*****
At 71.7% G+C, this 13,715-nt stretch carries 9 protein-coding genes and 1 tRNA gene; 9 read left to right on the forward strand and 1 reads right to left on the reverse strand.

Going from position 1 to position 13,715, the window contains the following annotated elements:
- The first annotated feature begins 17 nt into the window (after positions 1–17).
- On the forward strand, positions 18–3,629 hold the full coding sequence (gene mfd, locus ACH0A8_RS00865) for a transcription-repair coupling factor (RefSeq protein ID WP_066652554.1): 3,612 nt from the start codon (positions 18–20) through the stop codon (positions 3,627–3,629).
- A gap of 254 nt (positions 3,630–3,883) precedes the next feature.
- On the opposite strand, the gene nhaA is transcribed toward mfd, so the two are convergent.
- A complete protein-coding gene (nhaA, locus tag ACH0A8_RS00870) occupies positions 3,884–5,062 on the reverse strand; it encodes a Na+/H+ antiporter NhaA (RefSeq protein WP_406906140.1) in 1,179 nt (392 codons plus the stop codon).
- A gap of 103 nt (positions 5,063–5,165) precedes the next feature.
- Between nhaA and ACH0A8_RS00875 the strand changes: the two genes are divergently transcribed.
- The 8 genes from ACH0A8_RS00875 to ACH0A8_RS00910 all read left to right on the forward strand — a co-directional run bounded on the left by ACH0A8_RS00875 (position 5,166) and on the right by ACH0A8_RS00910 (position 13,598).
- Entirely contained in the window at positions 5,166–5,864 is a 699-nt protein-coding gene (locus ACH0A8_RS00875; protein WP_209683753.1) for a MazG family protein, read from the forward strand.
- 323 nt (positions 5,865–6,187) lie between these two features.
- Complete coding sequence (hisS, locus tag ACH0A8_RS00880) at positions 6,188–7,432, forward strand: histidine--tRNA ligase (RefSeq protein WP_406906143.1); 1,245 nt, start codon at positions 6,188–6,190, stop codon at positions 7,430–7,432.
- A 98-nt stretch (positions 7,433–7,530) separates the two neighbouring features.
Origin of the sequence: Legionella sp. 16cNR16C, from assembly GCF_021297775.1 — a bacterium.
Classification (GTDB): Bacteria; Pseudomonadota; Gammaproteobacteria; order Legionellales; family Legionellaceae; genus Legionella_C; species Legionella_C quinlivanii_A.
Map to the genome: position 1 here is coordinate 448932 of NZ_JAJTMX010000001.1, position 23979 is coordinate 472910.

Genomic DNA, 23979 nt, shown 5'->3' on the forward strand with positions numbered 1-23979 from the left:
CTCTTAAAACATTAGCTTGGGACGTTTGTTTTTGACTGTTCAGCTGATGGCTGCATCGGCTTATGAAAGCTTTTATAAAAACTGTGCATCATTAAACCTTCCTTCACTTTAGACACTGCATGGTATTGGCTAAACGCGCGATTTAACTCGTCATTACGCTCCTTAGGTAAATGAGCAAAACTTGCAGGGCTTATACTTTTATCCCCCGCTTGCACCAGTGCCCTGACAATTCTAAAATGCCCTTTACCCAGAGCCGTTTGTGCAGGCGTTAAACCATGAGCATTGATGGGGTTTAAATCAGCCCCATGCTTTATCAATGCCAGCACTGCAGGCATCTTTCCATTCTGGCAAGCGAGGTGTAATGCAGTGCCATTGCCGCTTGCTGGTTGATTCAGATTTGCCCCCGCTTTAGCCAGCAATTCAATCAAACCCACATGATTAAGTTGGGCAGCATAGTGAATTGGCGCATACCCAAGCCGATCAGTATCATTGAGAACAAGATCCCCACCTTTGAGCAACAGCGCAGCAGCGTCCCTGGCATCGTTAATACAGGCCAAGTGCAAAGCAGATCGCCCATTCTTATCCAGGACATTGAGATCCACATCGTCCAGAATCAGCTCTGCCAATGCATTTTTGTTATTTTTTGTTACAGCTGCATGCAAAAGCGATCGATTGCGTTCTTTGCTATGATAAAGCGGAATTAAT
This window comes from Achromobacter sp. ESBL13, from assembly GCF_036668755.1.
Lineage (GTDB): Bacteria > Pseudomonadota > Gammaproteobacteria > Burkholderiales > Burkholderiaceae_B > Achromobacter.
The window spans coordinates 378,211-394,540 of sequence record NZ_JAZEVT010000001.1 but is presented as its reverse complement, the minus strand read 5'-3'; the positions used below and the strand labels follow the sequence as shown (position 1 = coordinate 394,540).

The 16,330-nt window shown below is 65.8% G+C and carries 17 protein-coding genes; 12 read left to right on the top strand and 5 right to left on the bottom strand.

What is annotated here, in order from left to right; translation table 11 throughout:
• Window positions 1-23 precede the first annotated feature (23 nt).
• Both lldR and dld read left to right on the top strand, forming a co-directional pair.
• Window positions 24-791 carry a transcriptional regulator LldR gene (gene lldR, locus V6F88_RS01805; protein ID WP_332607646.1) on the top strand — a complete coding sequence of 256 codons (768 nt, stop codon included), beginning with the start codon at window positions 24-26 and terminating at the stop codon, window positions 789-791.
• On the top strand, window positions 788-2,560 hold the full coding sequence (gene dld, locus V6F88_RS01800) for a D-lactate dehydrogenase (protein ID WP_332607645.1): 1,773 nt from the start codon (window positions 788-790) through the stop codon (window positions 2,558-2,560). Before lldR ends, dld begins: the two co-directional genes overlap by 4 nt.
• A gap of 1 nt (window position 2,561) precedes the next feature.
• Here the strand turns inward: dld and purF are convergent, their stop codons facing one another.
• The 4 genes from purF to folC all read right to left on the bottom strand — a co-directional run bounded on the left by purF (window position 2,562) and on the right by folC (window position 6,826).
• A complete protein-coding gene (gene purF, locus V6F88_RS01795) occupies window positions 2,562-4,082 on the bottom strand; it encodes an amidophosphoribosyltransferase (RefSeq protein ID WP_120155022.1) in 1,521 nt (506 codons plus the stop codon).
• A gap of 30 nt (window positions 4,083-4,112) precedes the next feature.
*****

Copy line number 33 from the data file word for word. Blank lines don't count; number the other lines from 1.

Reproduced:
• A gap of 30 nt (window positions 4,083-4,112) precedes the next feature.